So how did I get to this point in my life where I knew to put my trust in the Lord? Through many hard times and trials and the example of my parents. I remember when I was a freshman in high school I was having a really hard week. I was talking with my mom about my bad week. I told her that I bombed all of my finals, which lowered all of my grades. I had a basketball game which was awful because I couldn’t shoot if my life depended on it and I was really upset because I felt that I had let all of my family and friends down that came to watch me. On top of all of that I was really upset at my mom’s brilliant idea to clean the whole house every Saturday. So after listening to my terrible week I was having, my mom asked me what I had done right this week. I told her I thought I did everything possible, I read my scriptures, said my prayers and attended both of my teacher’s quorum activities. I felt like I did all of this and got nothing but a bad week in return. So then my mom asked me, “Does God really exist?” and I said that I know He does. Even after that bad week I had I still put my trust in the Lord. I knew that he had helped me before and he would help me again. My parents taught me that when there are struggles in life, the best thing you can do is to put your trust in the Lord, so that’s what I did. Sure enough my life wasn’t over and I was going to be okay.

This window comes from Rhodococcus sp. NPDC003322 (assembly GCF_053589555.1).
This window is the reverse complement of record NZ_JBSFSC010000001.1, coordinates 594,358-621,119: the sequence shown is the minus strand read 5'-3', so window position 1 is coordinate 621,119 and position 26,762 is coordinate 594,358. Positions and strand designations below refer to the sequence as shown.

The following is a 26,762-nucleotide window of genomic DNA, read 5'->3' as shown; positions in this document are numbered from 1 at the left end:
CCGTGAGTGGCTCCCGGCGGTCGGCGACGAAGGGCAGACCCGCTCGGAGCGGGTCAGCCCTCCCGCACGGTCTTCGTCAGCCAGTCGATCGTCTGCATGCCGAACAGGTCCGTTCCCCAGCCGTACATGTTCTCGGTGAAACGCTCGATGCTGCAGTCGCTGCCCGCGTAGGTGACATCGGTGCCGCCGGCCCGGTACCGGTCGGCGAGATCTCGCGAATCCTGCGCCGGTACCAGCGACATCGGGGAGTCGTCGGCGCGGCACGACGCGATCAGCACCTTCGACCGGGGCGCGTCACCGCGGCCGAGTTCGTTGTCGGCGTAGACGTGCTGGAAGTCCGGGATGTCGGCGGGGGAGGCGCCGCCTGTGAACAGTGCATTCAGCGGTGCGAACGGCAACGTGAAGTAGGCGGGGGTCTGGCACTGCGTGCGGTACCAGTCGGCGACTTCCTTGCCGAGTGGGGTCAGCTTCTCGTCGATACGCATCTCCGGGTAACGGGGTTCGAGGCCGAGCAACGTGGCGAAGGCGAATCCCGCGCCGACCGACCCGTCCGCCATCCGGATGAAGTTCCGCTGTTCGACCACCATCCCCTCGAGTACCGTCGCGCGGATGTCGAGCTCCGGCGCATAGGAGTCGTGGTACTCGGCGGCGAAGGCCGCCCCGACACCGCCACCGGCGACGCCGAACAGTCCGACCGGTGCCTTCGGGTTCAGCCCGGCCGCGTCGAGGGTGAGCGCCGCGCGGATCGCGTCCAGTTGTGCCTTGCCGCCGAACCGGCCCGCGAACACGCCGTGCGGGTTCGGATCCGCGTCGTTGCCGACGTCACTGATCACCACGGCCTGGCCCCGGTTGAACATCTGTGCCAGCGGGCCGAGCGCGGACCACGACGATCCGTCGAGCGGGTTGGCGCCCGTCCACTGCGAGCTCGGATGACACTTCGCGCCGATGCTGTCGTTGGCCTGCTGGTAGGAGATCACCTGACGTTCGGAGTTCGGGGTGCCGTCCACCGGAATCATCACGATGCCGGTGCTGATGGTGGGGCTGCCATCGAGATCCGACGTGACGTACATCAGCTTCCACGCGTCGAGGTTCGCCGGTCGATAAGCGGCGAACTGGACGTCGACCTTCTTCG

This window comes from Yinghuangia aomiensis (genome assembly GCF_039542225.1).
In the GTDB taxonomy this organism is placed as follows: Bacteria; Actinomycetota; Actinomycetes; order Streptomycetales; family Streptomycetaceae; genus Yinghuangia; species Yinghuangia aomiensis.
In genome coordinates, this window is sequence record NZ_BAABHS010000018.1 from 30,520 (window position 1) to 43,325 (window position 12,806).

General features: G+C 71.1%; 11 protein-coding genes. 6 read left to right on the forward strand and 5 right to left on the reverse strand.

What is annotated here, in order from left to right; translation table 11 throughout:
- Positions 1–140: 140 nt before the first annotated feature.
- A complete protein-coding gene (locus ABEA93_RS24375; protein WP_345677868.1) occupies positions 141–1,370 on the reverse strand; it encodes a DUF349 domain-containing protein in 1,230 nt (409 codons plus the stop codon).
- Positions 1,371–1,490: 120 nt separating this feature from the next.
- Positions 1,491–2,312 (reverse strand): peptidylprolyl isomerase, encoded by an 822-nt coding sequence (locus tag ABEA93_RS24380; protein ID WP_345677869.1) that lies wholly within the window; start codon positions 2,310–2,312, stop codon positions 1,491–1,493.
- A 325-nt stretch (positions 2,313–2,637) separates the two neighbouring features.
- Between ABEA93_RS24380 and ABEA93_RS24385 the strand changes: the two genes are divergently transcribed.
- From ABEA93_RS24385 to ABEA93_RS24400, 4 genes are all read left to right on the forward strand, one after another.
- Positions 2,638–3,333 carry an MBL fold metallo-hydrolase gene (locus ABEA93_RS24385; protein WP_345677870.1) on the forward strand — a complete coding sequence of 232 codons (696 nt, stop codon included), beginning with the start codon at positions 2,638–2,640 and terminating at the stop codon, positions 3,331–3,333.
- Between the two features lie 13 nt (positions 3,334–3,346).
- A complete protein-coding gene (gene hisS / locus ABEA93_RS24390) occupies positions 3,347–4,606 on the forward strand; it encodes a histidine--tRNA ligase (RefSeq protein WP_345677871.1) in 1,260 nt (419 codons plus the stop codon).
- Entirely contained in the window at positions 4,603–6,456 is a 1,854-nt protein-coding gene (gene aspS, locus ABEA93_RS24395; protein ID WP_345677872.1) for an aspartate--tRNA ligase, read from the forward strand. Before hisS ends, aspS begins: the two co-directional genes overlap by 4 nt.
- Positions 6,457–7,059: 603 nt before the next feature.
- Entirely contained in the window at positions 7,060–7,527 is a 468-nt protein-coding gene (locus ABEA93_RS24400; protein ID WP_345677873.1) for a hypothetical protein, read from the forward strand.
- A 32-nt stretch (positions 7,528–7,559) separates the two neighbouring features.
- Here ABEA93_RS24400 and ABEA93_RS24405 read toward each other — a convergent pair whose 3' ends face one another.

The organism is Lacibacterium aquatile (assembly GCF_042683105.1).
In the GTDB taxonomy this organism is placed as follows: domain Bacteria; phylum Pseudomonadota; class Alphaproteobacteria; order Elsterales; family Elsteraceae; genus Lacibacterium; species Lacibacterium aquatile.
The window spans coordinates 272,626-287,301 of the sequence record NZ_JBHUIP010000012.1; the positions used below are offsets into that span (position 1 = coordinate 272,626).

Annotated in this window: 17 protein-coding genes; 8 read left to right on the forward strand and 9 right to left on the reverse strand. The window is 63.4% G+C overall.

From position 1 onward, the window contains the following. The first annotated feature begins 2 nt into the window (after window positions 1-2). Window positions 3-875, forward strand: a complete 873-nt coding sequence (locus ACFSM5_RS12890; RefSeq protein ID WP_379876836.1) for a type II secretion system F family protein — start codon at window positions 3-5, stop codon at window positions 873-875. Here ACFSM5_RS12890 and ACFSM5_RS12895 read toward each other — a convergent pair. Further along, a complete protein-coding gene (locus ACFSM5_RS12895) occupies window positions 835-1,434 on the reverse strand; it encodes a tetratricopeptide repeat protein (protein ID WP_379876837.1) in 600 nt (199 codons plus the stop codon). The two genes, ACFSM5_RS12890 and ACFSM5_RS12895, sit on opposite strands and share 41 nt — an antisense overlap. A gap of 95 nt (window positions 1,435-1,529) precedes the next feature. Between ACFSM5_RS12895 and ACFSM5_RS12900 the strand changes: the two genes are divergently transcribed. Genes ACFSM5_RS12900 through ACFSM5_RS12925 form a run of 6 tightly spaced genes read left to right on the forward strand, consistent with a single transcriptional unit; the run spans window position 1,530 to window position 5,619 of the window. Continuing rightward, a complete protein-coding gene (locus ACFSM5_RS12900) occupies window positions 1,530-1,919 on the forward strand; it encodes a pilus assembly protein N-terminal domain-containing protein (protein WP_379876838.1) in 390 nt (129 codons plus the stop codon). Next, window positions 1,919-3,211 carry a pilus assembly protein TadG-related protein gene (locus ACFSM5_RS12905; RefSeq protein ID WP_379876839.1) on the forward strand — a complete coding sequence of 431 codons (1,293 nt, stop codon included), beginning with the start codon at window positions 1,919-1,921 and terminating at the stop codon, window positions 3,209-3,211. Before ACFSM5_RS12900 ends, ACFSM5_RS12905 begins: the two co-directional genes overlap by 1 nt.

I am grateful that my parents taught me the importance of putting your trust in the Lord. In the Book of Mormon, Shiblon had troubles too. His father told him in Alma 38:5 “that ye should remember, that as much as ye shall put your trust in God even so much ye shall be delivered out of your trials, and your troubles, and your afflictions, and ye shall be lifted up at the last day."